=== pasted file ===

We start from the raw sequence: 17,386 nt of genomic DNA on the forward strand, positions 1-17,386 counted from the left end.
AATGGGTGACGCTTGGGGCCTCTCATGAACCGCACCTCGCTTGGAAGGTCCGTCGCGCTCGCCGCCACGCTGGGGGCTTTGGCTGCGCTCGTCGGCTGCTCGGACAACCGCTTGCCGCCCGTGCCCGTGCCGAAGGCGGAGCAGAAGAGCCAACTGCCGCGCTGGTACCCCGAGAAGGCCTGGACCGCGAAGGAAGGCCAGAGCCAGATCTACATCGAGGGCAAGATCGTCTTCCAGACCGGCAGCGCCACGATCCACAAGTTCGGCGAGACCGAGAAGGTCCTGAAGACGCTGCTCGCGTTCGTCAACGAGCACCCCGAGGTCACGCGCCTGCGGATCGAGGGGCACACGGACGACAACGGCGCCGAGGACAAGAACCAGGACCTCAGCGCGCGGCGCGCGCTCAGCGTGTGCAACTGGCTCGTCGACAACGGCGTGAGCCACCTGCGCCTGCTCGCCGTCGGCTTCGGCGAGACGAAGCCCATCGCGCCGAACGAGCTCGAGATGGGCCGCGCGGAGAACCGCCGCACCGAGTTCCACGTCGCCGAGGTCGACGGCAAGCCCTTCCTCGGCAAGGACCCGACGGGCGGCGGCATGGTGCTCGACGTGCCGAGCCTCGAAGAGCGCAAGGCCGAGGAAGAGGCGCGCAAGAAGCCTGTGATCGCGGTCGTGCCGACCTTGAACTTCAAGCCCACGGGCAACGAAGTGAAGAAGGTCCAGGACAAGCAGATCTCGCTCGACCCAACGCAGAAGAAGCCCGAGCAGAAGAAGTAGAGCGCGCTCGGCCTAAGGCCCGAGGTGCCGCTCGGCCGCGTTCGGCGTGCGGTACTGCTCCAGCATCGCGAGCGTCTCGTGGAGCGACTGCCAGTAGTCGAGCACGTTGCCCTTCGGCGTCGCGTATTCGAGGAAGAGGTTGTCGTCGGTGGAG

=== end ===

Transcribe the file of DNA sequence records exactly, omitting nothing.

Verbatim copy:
We start from the raw sequence: 17,386 nt of genomic DNA on the forward strand, positions 1-17,386 counted from the left end.
AATGGGTGACGCTTGGGGCCTCTCATGAACCGCACCTCGCTTGGAAGGTCCGTCGCGCTCGCCGCCACGCTGGGGGCTTTGGCTGCGCTCGTCGGCTGCTCGGACAACCGCTTGCCGCCCGTGCCCGTGCCGAAGGCGGAGCAGAAGAGCCAACTGCCGCGCTGGTACCCCGAGAAGGCCTGGACCGCGAAGGAAGGCCAGAGCCAGATCTACATCGAGGGCAAGATCGTCTTCCAGACCGGCAGCGCCACGATCCACAAGTTCGGCGAGACCGAGAAGGTCCTGAAGACGCTGCTCGCGTTCGTCAACGAGCACCCCGAGGTCACGCGCCTGCGGATCGAGGGGCACACGGACGACAACGGCGCCGAGGACAAGAACCAGGACCTCAGCGCGCGGCGCGCGCTCAGCGTGTGCAACTGGCTCGTCGACAACGGCGTGAGCCACCTGCGCCTGCTCGCCGTCGGCTTCGGCGAGACGAAGCCCATCGCGCCGAACGAGCTCGAGATGGGCCGCGCGGAGAACCGCCGCACCGAGTTCCACGTCGCCGAGGTCGACGGCAAGCCCTTCCTCGGCAAGGACCCGACGGGCGGCGGCATGGTGCTCGACGTGCCGAGCCTCGAAGAGCGCAAGGCCGAGGAAGAGGCGCGCAAGAAGCCTGTGATCGCGGTCGTGCCGACCTTGAACTTCAAGCCCACGGGCAACGAAGTGAAGAAGGTCCAGGACAAGCAGATCTCGCTCGACCCAACGCAGAAGAAGCCCGAGCAGAAGAAGTAGAGCGCGCTCGGCCTAAGGCCCGAGGTGCCGCTCGGCCGCGTTCGGCGTGCGGTACTGCTCCAGCATCGCGAGCGTCTCGTGGAGCGACTGCCAGTAGTCGAGCACGTTGCCCTTCGGCGTCGCGTATTCGAGGAAGAGGTTGTCGTCGGTGGAG